As a JSF practitioner I have experienced the ups and downs of the technology over the last few years. Success has come when I have been able to deliver the right design with the proper tools, and failure has almost always occurred because of the wrong design. Right away I can hear the grumbling: "JSF tools are garbage, that's why my project failed." JSF tools are less than stellar but the situation in 2008 is not as bad as it was. Most JSF failures are still rooted in the design approach, and not in the technology itself.
Explaining JSF to the business and/or the project team, getting buy-in to use it on your project, or explaining the need for a certain supporting toolset can be a difficult task. As a champion of JSF technology, I notice that its status as a "Java EE Standard" is too often the only positive check mark it receives. All the techno-talk associated with JSF does little to promote the technology and often confuses the evaluation. I have found that the best way to promote and explain JSF to the business is through the design technique called Storyboarding. I leave the technology out and discuss JSF in terms of screens, compartments, and components. We discuss interactions between components on a page (state transitions) and navigation paths between screens. I give the business a component palette they can use, and describe the behaviors associated with the components that can be utilized in the User Interface (UI) design.
The best part about Storyboarding is it is easily understood by the business, and as a design methodology it's acceptable to most UI teams. Unless you have complete decision authority, getting into a battle over which UI framework to use rarely leads to a definitive conclusion within a project, and it's not the conversation the business wants to have. Demonstrating to the business and development groups that you have the right design approach, matched with the appropriate toolset to deliver the application, is always the winning approach.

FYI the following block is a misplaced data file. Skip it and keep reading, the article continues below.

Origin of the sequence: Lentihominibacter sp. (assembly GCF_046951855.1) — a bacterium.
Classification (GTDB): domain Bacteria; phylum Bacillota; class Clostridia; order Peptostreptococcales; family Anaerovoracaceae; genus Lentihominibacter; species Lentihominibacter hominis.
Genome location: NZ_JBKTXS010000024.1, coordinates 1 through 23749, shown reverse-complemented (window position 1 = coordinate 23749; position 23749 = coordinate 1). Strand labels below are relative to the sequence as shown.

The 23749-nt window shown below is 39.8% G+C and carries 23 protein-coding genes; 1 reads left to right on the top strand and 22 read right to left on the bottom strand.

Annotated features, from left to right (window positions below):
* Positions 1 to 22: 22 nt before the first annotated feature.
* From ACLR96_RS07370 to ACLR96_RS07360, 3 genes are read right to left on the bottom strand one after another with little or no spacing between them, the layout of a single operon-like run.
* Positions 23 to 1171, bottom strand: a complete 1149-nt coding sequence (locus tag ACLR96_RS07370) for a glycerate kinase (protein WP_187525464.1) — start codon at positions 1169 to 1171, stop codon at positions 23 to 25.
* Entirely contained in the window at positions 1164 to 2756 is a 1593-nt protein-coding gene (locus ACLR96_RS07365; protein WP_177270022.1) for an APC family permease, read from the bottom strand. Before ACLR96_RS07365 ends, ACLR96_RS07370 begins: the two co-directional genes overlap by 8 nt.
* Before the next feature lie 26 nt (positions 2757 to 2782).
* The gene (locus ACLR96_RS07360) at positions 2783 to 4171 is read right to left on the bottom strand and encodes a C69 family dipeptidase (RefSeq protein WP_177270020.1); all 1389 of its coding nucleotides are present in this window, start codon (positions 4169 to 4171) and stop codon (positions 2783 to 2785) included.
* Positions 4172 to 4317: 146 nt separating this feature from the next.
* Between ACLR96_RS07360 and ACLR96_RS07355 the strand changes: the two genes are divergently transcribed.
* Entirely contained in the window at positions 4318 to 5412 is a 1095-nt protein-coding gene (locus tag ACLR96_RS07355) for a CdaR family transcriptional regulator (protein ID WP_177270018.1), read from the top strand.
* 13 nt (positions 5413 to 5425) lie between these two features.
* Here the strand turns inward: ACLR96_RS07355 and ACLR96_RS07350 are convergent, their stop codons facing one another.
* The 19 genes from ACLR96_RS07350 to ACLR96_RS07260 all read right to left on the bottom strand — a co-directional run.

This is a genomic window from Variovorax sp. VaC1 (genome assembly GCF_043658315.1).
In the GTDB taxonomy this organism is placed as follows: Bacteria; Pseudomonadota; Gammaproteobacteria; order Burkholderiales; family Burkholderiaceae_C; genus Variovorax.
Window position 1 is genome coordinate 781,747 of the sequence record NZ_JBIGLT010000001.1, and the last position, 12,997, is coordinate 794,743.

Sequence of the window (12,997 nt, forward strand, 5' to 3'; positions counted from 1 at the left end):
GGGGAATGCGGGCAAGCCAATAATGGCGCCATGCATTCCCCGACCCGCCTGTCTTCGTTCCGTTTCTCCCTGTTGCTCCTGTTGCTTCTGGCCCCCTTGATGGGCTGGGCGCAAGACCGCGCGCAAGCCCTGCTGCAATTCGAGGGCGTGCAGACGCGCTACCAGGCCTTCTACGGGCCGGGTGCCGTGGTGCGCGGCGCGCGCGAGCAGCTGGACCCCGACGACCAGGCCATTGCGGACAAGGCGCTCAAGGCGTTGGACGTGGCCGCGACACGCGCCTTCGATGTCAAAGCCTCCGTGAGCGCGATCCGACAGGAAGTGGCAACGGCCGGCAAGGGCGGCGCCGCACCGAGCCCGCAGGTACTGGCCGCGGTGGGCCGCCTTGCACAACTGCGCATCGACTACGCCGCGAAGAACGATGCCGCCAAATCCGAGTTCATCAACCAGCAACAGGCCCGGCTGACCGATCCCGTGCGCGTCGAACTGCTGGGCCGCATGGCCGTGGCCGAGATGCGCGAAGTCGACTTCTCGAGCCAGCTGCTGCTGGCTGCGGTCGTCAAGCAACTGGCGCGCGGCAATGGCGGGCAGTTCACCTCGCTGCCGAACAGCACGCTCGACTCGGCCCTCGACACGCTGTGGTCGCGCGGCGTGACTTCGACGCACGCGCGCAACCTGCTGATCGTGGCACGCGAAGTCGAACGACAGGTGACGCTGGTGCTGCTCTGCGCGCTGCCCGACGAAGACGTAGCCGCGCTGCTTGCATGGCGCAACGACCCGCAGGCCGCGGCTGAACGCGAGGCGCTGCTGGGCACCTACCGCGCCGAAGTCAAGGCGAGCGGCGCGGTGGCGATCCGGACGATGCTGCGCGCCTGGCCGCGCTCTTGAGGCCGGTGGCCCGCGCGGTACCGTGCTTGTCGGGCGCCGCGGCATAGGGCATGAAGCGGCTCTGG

Part one of this series will focus on the design approach, the storyboard, which provides a methodology that you can present to the business. Storyboards are all about the Presentation Layer, and part two will tackle the View and Controller portions of a Model-View-Controller (MVC) implementation. Part three will build upon the MVC approach,
rounding out with a comprehensive design approach towards building Storyboard models that can be used to implement your Presentation Layer. Then in part four, we will address the final portion of MVC, the business model, and provide strategies for integrating the Storyboard presentation models with the business model(s). Having a design approach that maps to a concise implementation pattern is an effective way to communicate to all layers of the project team that JSF can be used to deliver successful applications.